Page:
There is ray of hope for northern white rhino after scientists discovered a genetic analysis that may hold the key to saving the rhino’s rapid descent into extinction.
Sudan, the world’s last standing male northern white rhino, died in March. He was the last male northern white rhino and last hope for the breed in the world.
The rhino was being treated for age-related complications that led to degenerative changes in muscles and bones combined with extensive skin wounds.
With the death of Sudan, scientists have scrambled to find ways to save the subspecies.
A new DNA study shows northern white rhinos have mated and exchanged genes with the southern white rhinos in the past.
In turn, this would be a viable option if other methods of using pure northern white rhino genetic material fail.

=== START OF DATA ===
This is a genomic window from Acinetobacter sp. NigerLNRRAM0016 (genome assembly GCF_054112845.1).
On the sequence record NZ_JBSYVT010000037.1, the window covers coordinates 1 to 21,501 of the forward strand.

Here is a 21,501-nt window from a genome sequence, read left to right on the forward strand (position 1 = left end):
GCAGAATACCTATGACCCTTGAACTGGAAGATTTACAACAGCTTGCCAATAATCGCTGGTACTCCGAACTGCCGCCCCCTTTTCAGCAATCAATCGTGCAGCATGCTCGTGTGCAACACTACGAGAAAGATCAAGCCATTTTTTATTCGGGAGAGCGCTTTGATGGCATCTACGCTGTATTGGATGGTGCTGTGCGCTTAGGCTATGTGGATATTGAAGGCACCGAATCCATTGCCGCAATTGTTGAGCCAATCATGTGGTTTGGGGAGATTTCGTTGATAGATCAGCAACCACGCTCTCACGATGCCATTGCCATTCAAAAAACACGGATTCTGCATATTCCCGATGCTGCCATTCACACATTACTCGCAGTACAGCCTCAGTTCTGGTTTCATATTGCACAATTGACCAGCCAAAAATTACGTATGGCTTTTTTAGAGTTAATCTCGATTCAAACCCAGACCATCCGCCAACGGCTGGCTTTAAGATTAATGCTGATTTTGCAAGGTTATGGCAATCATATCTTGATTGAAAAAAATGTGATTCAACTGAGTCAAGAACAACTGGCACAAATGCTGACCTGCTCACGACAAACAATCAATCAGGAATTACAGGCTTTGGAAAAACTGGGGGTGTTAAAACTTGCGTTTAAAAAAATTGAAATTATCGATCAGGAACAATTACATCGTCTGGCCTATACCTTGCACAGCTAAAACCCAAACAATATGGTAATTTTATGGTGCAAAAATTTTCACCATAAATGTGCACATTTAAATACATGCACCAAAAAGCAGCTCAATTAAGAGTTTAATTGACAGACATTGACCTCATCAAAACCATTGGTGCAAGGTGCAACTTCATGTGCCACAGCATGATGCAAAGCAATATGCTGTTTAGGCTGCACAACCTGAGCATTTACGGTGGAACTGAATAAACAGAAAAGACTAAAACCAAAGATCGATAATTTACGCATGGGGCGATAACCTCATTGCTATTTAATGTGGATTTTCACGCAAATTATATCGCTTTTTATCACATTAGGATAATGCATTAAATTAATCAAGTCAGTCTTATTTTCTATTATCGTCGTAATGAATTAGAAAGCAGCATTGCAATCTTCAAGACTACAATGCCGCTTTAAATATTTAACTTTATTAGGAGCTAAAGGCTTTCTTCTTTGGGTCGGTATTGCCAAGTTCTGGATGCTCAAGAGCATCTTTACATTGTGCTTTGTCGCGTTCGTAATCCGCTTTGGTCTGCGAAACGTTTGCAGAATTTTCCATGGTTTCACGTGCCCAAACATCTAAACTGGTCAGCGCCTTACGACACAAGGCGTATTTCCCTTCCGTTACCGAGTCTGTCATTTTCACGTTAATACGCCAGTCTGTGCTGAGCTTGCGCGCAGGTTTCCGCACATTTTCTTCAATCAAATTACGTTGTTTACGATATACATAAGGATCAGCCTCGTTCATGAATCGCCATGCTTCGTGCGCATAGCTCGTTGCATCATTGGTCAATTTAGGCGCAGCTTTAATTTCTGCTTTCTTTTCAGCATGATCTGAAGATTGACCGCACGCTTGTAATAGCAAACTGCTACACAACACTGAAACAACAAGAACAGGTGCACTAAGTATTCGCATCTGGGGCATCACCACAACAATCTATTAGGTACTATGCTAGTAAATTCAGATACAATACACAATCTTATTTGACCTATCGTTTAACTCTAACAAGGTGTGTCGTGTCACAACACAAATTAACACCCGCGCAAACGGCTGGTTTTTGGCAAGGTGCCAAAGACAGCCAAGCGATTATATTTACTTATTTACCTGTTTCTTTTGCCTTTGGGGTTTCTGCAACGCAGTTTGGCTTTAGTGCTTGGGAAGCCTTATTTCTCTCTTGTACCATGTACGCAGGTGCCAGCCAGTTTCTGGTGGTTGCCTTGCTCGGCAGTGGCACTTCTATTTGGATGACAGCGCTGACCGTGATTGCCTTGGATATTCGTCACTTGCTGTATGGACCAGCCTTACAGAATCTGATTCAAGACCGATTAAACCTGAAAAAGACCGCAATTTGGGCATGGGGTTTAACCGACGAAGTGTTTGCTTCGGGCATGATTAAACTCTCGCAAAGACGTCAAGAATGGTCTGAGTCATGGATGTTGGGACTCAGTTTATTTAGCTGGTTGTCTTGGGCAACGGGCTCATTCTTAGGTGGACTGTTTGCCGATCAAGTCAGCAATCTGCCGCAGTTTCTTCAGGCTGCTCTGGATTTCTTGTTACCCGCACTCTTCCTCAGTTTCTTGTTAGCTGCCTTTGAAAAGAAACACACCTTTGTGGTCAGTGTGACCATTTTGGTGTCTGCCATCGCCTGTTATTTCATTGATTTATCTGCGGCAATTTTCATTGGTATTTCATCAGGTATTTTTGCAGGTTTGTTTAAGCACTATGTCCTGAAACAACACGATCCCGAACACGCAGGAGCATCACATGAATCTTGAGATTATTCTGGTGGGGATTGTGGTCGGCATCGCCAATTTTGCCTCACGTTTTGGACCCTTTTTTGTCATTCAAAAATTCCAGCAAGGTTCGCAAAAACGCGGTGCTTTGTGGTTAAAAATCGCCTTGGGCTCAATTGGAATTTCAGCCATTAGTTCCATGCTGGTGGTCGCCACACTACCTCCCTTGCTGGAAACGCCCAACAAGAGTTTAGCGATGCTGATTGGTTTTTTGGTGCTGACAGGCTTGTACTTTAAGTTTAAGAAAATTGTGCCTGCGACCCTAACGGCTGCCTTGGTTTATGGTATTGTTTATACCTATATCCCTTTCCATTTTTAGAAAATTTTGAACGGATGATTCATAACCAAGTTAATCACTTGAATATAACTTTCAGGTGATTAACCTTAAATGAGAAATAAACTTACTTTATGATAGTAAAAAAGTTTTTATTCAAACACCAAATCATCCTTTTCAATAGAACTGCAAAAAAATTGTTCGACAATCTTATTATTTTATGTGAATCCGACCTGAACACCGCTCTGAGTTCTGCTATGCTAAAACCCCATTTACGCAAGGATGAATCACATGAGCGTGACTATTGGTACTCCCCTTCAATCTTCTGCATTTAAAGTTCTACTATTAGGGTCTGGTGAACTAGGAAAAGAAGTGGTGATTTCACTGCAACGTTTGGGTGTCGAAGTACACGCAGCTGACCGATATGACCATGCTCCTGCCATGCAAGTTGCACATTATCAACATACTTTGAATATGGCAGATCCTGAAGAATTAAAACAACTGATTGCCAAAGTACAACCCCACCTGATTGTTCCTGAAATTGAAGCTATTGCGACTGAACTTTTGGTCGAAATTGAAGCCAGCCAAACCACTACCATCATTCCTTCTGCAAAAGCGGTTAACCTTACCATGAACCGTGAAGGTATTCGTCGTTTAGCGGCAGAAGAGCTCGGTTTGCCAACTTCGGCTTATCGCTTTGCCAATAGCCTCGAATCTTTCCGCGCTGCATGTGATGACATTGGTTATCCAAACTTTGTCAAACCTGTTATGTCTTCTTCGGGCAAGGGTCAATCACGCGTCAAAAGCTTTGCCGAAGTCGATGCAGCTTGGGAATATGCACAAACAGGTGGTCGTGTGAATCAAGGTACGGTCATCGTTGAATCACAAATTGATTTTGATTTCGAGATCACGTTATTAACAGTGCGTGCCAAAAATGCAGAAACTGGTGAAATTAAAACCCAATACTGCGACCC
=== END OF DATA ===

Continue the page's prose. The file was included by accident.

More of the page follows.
In the study published in the journal proceedings of the Royal Society, co-author of the study Michael Bruford said experiments conducted in the lab between northern white sperm and southern white egg showed promising results.
He said one of the key avenues being pursued is a ‘hybrid rescue’ strategy, creating rhino embryos using sperm collected from northern whites before they died combined with eggs from the far more common southern variety.
“They are different but have had the ability to exchange genes in the past. This happened during the ice ages when African grasslands expanded, bringing the two populations into contact,” he added.
According to the study, if reproductive technologies involving only northern white rhino genes fail, scientists could consider using southern white females for in vitro fertilisation.